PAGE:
When the Yours and Owls festival was cancelled last year due to rain, 30,000 wristbands and lanyards were destined for landfill, but a local artist has taken the potential trash and turned it into something special by creating a new installation and sense of community achievement.
Eloise Cleary has worked creatively with the festival team since 2016, so when they asked if she wanted to keep the unused ribbons it was an offer she couldn’t refuse.
“I didn’t know at all what I was going to do with them yet,” she said. “And they were just sitting in my brother’s shed for months, as well as these cubes.”
But a callout from Wollongong City Council sparked her interest and created an opportunity to ensure the wristbands didn’t go to waste.
“The brief was just to run six to eight community sessions with a group here at Ribbonwood and to create a large art installment of any kind to be displayed here at the centre,” Eloise said.
She already had the materials; it was about deciding what exactly she would do with them.
“I was picturing big tapestry, quilts or chandeliers, and then I bought all of these pool noodles and I started wrapping these pool noodles but I didn’t want it to look like wristbands, so I started plaiting it for fun and I was sticking that to the pool noodles.
“I came up with this image one morning where I thought maybe I could get everyone to make their own little artwork and I’ll put them in perspex cubes and then my partner said, ‘Why don’t you use the 30 cubes you have in the shed?’”
Although reusing found objects was something Eloise was familiar with, she wanted to take a different approach to this project and rather than working with people to express their individual creativity, this was all about the collective.
“Everyone doing the same thing, working towards a common goal is what really inspired me this time around,” she said.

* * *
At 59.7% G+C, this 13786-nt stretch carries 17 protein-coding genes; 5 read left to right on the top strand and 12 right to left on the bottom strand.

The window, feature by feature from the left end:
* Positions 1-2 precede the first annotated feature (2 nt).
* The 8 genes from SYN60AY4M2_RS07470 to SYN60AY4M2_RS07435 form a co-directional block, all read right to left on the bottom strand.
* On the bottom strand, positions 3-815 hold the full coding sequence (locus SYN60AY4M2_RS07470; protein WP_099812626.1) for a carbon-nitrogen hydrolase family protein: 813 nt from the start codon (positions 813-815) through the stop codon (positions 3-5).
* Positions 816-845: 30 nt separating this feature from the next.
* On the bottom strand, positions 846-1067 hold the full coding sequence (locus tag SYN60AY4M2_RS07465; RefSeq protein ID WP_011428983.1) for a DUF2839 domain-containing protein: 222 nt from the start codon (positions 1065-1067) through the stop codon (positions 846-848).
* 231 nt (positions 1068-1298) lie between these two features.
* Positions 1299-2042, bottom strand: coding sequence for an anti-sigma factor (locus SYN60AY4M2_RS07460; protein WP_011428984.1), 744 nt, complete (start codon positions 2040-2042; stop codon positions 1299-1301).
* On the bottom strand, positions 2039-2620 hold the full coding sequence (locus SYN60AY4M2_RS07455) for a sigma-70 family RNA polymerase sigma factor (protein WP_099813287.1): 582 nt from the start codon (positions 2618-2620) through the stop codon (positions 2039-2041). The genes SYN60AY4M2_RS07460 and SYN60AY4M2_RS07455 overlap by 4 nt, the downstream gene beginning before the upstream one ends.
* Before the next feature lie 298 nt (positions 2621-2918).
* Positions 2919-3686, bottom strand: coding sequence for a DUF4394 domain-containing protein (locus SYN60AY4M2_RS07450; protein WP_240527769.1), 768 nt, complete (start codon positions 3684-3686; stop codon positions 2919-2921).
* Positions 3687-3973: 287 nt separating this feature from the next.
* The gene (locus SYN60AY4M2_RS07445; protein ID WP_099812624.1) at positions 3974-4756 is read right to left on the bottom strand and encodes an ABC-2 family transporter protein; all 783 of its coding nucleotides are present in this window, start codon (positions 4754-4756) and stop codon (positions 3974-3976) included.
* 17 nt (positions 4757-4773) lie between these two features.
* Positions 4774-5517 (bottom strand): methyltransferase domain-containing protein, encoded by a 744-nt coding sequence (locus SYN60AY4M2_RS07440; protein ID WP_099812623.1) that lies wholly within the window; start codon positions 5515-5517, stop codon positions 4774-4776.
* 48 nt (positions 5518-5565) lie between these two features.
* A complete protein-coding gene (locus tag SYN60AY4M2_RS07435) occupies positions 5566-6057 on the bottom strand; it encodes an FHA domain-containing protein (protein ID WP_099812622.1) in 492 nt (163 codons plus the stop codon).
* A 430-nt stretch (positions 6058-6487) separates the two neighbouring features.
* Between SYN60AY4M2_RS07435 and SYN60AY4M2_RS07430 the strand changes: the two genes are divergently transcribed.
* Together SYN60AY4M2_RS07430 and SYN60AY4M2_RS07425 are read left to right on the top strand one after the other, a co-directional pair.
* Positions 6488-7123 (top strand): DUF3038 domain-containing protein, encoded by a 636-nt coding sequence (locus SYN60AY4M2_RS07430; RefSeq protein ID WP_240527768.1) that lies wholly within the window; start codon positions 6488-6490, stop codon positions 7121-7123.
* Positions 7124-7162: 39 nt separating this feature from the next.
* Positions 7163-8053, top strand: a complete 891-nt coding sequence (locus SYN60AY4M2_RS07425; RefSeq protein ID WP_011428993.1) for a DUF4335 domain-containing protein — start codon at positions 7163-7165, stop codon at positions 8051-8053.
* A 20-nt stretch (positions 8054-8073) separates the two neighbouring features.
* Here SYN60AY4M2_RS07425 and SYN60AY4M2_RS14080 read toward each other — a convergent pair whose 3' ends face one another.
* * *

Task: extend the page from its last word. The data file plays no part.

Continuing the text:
But for Eloise, the installation was about so much more than the finished product, it was about the people who came to the community sessions to plait the ribbons and contribute to the work.
“It was beautiful, every week, the conversations that were being had and you could just tell people looked forward to it,” she said. “Just getting to sit there for a few hours and get to do something that you’re not thinking about; we’re not looking at our phones, we’re not doing housework even, just switching off.
“So for me that was the real art, and this is just a testament to what comes together when everyone has a common goal.”
For seven weeks, people of all ages and different cultures came together for the sessions to plait the ribbons and share their own experiences and stories.
“There was a really beautiful moment of an elderly woman teaching a young boy how to plait.”
Now Eloise is in the process of bringing it all together by meticulously attaching the thousands of plaited ribbons around the cubes and her vision is finally coming to life with half a dozen cubes completed.
It’s a feat she said would’ve taken forever if she had have done it solo.
“The amount of time it takes to create one – I love how much that reveals what can be done when a group of people come together.”
The final work, which is called Talking with Ribbon, will go full circle and be displayed at the Yours and Owls festival this year before it is permanently suspended in the foyer of the Dapto Ribbonwood Centre.
“I can’t wait to see how the people that created it react when it’s installed,” Eloise said. “That’s just going to make the whole thing even more worth it.”
And it also brings Eloise back to special moments in her own childhood and spending time with her grandparents.
“Whenever I was visiting as a little girl my oma [gran] brought me here and she was part of the embroidery club here for like 40 years and I was always coming to this centre to do textiles and things,” she said.
“I remember in 2001 when the big Ribbonwood mural out the front was built and I would ask Oma if we could walk that way because I was obsessed with it and now this work is going to be displayed pretty close to that. I love that.”
To find out more about Eloise’s work, visit her website.